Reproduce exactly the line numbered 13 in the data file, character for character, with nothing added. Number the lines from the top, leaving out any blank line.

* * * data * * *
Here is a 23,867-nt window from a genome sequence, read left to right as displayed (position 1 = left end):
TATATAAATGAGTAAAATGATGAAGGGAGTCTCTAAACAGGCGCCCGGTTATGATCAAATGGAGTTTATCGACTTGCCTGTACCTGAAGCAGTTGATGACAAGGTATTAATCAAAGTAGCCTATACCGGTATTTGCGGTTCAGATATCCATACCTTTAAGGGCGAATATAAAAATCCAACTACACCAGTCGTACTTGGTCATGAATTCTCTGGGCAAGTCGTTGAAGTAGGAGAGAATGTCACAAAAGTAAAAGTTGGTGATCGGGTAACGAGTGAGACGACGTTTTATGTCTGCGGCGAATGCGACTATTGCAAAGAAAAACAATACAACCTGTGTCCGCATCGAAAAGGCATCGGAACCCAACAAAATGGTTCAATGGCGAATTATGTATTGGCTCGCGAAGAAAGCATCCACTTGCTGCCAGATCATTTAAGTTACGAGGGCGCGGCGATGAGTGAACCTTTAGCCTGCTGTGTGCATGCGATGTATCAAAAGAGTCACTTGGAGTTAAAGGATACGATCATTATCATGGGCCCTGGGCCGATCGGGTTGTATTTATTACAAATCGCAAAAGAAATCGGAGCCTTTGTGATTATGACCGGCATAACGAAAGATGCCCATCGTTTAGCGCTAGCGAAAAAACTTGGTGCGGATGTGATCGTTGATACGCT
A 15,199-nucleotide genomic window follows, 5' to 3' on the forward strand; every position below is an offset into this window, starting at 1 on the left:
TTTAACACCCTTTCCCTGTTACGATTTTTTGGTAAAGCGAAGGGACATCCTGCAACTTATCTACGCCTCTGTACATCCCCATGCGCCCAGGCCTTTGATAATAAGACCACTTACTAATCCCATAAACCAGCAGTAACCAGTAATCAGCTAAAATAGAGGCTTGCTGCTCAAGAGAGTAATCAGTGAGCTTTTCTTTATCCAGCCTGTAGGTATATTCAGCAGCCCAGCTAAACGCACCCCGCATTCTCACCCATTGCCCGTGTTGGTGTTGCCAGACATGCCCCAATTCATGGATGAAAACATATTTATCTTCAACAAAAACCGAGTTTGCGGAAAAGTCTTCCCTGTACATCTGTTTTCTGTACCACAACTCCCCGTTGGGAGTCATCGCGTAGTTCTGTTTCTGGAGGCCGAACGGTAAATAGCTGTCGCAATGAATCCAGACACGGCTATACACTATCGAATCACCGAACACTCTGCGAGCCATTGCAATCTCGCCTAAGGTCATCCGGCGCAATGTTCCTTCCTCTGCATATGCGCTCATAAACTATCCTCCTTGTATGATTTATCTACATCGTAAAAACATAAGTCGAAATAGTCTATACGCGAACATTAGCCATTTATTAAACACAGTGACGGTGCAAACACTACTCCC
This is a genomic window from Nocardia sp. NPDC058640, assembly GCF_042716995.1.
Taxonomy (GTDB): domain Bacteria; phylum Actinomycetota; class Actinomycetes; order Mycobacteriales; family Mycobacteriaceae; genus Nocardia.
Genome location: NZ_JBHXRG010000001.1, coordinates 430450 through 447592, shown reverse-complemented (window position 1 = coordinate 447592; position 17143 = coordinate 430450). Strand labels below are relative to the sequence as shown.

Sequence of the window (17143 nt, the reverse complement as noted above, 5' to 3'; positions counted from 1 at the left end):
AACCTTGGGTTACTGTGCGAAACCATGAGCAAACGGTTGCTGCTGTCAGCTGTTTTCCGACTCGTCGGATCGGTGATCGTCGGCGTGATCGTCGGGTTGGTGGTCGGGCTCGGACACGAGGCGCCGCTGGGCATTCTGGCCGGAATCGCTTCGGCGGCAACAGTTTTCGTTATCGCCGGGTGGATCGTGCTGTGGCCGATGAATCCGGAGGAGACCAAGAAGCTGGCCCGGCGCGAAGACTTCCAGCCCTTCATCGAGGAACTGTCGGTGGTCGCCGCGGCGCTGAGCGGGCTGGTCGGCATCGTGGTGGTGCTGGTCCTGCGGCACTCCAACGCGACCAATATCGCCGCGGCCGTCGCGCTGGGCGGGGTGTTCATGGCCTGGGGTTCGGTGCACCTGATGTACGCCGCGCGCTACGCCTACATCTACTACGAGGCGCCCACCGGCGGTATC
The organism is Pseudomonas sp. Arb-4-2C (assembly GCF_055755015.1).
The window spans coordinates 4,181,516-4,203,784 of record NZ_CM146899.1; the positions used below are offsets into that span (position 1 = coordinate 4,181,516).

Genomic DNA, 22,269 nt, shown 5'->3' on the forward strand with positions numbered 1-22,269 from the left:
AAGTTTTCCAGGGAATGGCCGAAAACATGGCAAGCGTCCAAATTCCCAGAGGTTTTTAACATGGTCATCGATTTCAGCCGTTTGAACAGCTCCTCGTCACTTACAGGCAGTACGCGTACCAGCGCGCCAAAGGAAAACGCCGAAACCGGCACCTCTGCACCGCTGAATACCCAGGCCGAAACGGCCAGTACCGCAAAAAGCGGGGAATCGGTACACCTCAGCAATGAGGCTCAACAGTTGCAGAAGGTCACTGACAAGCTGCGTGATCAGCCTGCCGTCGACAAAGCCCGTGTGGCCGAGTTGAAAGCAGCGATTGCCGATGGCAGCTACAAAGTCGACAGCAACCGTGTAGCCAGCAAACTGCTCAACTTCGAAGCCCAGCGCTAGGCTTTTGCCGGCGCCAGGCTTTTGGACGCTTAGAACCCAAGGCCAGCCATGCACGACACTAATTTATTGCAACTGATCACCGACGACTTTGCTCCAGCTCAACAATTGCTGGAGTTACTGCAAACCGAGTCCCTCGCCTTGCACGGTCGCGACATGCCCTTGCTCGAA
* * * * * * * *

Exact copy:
AAGTTTTCCAGGGAATGGCCGAAAACATGGCAAGCGTCCAAATTCCCAGAGGTTTTTAACATGGTCATCGATTTCAGCCGTTTGAACAGCTCCTCGTCACTTACAGGCAGTACGCGTACCAGCGCGCCAAAGGAAAACGCCGAAACCGGCACCTCTGCACCGCTGAATACCCAGGCCGAAACGGCCAGTACCGCAAAAAGCGGGGAATCGGTACACCTCAGCAATGAGGCTCAACAGTTGCAGAAGGTCACTGACAAGCTGCGTGATCAGCCTGCCGTCGACAAAGCCCGTGTGGCCGAGTTGAAAGCAGCGATTGCCGATGGCAGCTACAAAGTCGACAGCAACCGTGTAGCCAGCAAACTGCTCAACTTCGAAGCCCAGCGCTAGGCTTTTGCCGGCGCCAGGCTTTTGGACGCTTAGAACCCAAGGCCAGCCATGCACGACACTAATTTATTGCAACTGATCACCGACGACTTTGCTCCAGCTCAACAATTGCTGGAGTTACTGCAAACCGAGTCCCTCGCCTTGCACGGTCGCGACATGCCCTTGCTCGAA